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Perennialism is a term that lends itself to various interpretations. Here I am speaking about it as a philosophy. Its loudest proponents today consider the term “sanatana dharma” to be synonymous with perennialism.

The term “sanatana” (eternal) “dharma” (nature) is one that transcends any particular religion and speaks instead about the eternal nature of being. Since all of the great wisdom traditions essentially acknowledge that “being” in some form or another is ultimately eternal, they are all included within perennialism. That being is eternal is of course not all that there is to say about its nature. Many contemporary perennialists are nonetheless content to stop there.

This pause, as I see it, is at a place where Gaudiya Vedanta provides a second wind. By this I mean that our tradition understands the word “dharma” to imply “the serving nature of being,” thus understanding sanatana dharma to refer to “(being’s) eternal (serving) nature,” clearly a theistic twist. This twist, however, is more faithful to the significance of “dharma,” which speaks more of an active sense of dutiful or appropriate being—serving/bhakti/loving—in relation to the Infinite. Our sanatana dharma ascends to the mount of our eternal participation in a dynamic nonduality that lies beyond a static non-difference of suspended animation—peace/shanti—in eternal beatific quietude.

And there are theistic perennialists. Indeed, some scholars have dubbed our Bhaktivinoda Thakura as such, and moreover, the majority of the world’s wisdom traditions are decidedly and, I might add, conclusively theistic. By conclusively I mean to say that the finality of these traditions lies in an eternal relationship with the infinite. In our tradition this amounts to a relationship between the finite self and the infinite self that constitutes a dynamic rather than static notion of nonduality. Absorbed in an everlasting rhythm, we will experience complete identification with God (unity) amidst simultaneous awareness that it is we finite souls who are attending to God (diversity).

Different types of perennialists aside, all perennialists have questioned if not condemned modernism’s notion of progress and scientism at large. And they have done a good job of it. They have also put reason in its place with more insight than postmodernists, and it is to this I now turn, citing the religious scholar and perennialist/practitioner Huston Smith in his review of Seyyed Hossein Nasr’s The Essential Writings of Frithjof Schuon:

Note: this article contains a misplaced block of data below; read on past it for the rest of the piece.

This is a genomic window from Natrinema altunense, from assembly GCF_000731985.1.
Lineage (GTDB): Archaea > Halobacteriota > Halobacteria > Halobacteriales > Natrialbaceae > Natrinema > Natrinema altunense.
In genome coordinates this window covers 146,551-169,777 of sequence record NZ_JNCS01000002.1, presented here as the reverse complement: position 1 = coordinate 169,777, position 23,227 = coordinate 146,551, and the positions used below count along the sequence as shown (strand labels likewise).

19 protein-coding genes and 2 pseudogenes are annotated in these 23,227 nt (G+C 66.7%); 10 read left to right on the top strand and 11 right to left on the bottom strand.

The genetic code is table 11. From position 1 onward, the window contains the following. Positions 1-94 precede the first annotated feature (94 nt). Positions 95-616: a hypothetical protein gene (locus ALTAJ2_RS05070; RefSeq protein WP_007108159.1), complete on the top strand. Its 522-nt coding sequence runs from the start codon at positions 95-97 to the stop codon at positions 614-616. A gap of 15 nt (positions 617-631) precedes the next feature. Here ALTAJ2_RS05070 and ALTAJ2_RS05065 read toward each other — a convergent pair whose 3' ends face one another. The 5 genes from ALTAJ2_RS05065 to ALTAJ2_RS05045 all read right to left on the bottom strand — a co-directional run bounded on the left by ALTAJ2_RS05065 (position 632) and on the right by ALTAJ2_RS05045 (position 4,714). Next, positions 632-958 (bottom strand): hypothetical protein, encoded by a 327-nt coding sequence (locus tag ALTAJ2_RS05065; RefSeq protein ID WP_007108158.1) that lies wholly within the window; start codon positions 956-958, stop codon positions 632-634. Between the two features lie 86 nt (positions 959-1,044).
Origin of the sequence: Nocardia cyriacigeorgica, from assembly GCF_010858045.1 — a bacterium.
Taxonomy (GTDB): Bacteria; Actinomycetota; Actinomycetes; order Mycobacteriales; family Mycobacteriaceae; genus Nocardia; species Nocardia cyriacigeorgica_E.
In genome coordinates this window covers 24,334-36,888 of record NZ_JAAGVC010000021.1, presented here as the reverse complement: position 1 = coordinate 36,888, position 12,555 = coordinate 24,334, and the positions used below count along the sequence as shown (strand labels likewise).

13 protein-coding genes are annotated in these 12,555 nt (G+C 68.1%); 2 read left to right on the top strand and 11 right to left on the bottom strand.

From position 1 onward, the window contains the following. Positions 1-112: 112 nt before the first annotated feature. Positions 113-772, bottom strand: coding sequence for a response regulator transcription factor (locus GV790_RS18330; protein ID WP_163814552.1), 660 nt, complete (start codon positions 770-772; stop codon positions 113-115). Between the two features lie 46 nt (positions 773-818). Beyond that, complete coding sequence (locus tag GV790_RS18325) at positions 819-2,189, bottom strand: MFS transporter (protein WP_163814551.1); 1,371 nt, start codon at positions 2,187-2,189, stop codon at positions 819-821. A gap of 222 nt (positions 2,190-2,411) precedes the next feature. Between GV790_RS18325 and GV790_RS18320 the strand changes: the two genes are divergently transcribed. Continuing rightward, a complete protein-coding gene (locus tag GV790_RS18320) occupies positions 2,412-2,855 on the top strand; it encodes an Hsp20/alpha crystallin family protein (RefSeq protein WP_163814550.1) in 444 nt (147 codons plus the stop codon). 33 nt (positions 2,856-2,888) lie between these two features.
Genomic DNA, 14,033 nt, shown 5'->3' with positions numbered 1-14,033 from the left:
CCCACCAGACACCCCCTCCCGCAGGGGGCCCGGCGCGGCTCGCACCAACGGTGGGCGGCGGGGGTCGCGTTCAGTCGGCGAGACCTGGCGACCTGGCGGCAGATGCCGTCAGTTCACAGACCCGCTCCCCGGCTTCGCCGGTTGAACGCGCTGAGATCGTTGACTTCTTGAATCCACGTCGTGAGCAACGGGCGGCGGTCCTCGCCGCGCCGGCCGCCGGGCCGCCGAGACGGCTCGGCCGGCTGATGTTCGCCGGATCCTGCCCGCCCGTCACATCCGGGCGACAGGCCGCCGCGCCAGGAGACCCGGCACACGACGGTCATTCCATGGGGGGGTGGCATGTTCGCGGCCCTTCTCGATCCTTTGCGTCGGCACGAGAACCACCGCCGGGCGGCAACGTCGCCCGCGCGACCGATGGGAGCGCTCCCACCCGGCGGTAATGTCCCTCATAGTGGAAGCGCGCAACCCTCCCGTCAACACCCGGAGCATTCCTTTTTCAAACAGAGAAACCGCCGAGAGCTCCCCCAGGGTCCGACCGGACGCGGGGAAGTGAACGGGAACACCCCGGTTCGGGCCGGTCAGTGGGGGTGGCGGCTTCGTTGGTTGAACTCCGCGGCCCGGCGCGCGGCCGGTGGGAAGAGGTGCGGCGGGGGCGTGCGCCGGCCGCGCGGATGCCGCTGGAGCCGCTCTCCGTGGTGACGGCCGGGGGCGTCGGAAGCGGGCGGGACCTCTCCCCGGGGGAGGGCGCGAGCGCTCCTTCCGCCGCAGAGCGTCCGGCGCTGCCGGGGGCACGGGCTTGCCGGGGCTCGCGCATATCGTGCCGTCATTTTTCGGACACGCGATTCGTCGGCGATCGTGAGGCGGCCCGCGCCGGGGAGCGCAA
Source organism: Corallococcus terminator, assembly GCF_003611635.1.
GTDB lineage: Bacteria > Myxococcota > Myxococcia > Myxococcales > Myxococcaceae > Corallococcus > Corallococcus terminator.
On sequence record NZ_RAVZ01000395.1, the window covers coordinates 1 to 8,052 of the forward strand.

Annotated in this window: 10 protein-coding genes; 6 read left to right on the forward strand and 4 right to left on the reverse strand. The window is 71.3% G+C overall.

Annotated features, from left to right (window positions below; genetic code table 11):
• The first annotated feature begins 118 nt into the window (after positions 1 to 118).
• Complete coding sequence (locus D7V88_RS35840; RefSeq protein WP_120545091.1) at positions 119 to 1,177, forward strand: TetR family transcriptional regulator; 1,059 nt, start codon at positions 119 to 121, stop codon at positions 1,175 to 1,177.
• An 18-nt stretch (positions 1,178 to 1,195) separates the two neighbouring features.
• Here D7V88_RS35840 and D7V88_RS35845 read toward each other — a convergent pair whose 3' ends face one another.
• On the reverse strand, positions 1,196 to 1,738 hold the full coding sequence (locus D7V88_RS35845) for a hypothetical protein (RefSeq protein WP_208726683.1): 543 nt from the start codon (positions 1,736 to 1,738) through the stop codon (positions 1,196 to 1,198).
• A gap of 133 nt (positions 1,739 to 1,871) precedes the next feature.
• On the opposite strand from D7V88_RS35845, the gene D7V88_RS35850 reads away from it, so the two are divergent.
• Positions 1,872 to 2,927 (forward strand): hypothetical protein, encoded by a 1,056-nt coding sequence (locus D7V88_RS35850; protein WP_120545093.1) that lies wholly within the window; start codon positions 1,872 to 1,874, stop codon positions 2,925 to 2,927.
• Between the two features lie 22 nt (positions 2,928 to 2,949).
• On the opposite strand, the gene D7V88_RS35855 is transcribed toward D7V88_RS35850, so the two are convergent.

Perennialism offers, it seems to me, the most promising alternative there is to the premise that gave philosophy its lease, which lease seems now to have expired.

To be specific: Philosophy entered the modern world as the handmaiden of theology, but modern science displaced Revelation (and with it theology) as truth’s oracle. Empiricists like Bacon were prepared simply to change the socket-unplug philosophy from theology and replug it into science-but there were things that science still could not get its hands on, so philosophy took off on its own. Why assume that it needs a master? Let reason, its instrument, stand on its own feet. In according it that opportunity, Descartes fathered modern philosophy. If reason is the lever by which ideas are moved, modern philosophy committed itself to the prospect that that lever possesses an built-in archimedean point. What that point is-Descartes’ innate ideas? Kant’s categories? The positivists’ sense impressions?-would be hotly debated, but that reason has a foundation was not seriously questioned.

The predicament philosophy finds itself in today derives from the fact that that assumption now has been questioned. The going name for the assumption is foundationalism, and Isaac Levi speaks for the majority of his colleagues when he contends that “opposition to foundationalism ought to be the philosophical equivalent of resistance to sin.” The repudiation of the premise on which it has staked its existence leaves modern philosophy hardpressed for a raison d’etre. A recent anthology, After Philosophy, shows ranking philosophers divided as to whether to prospect for new oil or simply shut down their pumps. They agree, though, that the wells of modern philosophy have run dry.

The point of mentioning all this here is to suggest that the serious soul searching in current philosophy-one (to repeat) occasioned by the collapse of faith in autonomous reason-gives the perennial philosophy more chance for a hearing than it has had since modern philosophy began. For, never having agreed that reason is autonomous, it provides at least one model of how philosophy  can proceed without that claim.1

Here Professor Smith provides a contemporary illustration of the timeless aphorism of Vedanta Sutra “Reason alone gets one nowhere (tarko ‘pratisthanat).” It is autonomous reason (kevala-yukti) that Smith and apparently many in the academic tradition of philosophy itself have lost faith in. In its stead Smith suggests that philosophy and reason should be grounded in revelation (sastra-yukti). When reason serves revelation it finds its proper place as an aspect of faith, a perennial notion if there ever was one. A notion, I might add, that renders our reason most useful and beautiful, as a tool of the soul rather than something complicit in its betrayal.

  1. Smith, Huston. Review of  “The Essential Writings of Frithjof Schuon.” by Seyyed Hossein Nasr. Philosophy East and West 39 (1989): 497-503. []

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